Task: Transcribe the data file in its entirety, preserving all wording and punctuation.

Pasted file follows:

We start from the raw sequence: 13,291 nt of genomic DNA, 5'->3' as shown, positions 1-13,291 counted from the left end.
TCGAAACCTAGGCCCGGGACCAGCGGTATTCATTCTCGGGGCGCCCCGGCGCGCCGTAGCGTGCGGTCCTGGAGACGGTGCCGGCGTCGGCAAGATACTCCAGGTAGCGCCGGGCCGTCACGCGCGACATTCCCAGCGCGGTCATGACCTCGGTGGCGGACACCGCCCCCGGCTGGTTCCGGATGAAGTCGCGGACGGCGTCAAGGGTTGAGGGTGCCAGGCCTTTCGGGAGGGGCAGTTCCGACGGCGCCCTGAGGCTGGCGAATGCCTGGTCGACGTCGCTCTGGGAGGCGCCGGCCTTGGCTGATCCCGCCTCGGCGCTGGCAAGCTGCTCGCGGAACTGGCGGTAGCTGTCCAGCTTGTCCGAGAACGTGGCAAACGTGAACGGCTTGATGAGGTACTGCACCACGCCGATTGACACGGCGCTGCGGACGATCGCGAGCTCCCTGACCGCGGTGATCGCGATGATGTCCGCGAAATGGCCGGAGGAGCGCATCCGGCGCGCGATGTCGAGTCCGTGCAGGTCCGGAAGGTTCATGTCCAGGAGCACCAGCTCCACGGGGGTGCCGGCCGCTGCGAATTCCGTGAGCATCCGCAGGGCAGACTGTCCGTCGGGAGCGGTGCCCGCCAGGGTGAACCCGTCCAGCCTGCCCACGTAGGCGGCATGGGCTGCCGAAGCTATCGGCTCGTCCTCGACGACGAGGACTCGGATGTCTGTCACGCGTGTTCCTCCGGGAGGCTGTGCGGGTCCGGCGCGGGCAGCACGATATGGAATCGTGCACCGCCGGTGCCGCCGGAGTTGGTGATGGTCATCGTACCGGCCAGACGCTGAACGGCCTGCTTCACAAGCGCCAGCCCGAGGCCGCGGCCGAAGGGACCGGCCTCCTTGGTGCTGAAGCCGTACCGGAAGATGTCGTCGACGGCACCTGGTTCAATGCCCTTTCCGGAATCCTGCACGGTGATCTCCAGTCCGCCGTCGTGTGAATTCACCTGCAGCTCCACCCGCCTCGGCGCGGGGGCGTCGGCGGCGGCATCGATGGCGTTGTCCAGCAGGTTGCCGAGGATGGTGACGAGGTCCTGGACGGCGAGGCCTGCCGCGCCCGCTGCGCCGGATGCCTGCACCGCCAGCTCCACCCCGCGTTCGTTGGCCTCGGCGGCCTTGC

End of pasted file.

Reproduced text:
We start from the raw sequence: 13,291 nt of genomic DNA, 5'->3' as shown, positions 1-13,291 counted from the left end.
TCGAAACCTAGGCCCGGGACCAGCGGTATTCATTCTCGGGGCGCCCCGGCGCGCCGTAGCGTGCGGTCCTGGAGACGGTGCCGGCGTCGGCAAGATACTCCAGGTAGCGCCGGGCCGTCACGCGCGACATTCCCAGCGCGGTCATGACCTCGGTGGCGGACACCGCCCCCGGCTGGTTCCGGATGAAGTCGCGGACGGCGTCAAGGGTTGAGGGTGCCAGGCCTTTCGGGAGGGGCAGTTCCGACGGCGCCCTGAGGCTGGCGAATGCCTGGTCGACGTCGCTCTGGGAGGCGCCGGCCTTGGCTGATCCCGCCTCGGCGCTGGCAAGCTGCTCGCGGAACTGGCGGTAGCTGTCCAGCTTGTCCGAGAACGTGGCAAACGTGAACGGCTTGATGAGGTACTGCACCACGCCGATTGACACGGCGCTGCGGACGATCGCGAGCTCCCTGACCGCGGTGATCGCGATGATGTCCGCGAAATGGCCGGAGGAGCGCATCCGGCGCGCGATGTCGAGTCCGTGCAGGTCCGGAAGGTTCATGTCCAGGAGCACCAGCTCCACGGGGGTGCCGGCCGCTGCGAATTCCGTGAGCATCCGCAGGGCAGACTGTCCGTCGGGAGCGGTGCCCGCCAGGGTGAACCCGTCCAGCCTGCCCACGTAGGCGGCATGGGCTGCCGAAGCTATCGGCTCGTCCTCGACGACGAGGACTCGGATGTCTGTCACGCGTGTTCCTCCGGGAGGCTGTGCGGGTCCGGCGCGGGCAGCACGATATGGAATCGTGCACCGCCGGTGCCGCCGGAGTTGGTGATGGTCATCGTACCGGCCAGACGCTGAACGGCCTGCTTCACAAGCGCCAGCCCGAGGCCGCGGCCGAAGGGACCGGCCTCCTTGGTGCTGAAGCCGTACCGGAAGATGTCGTCGACGGCACCTGGTTCAATGCCCTTTCCGGAATCCTGCACGGTGATCTCCAGTCCGCCGTCGTGTGAATTCACCTGCAGCTCCACCCGCCTCGGCGCGGGGGCGTCGGCGGCGGCATCGATGGCGTTGTCCAGCAGGTTGCCGAGGATGGTGACGAGGTCCTGGACGGCGAGGCCTGCCGCGCCCGCTGCGCCGGATGCCTGCACCGCCAGCTCCACCCCGCGTTCGTTGGCCTCGGCGGCCTTGC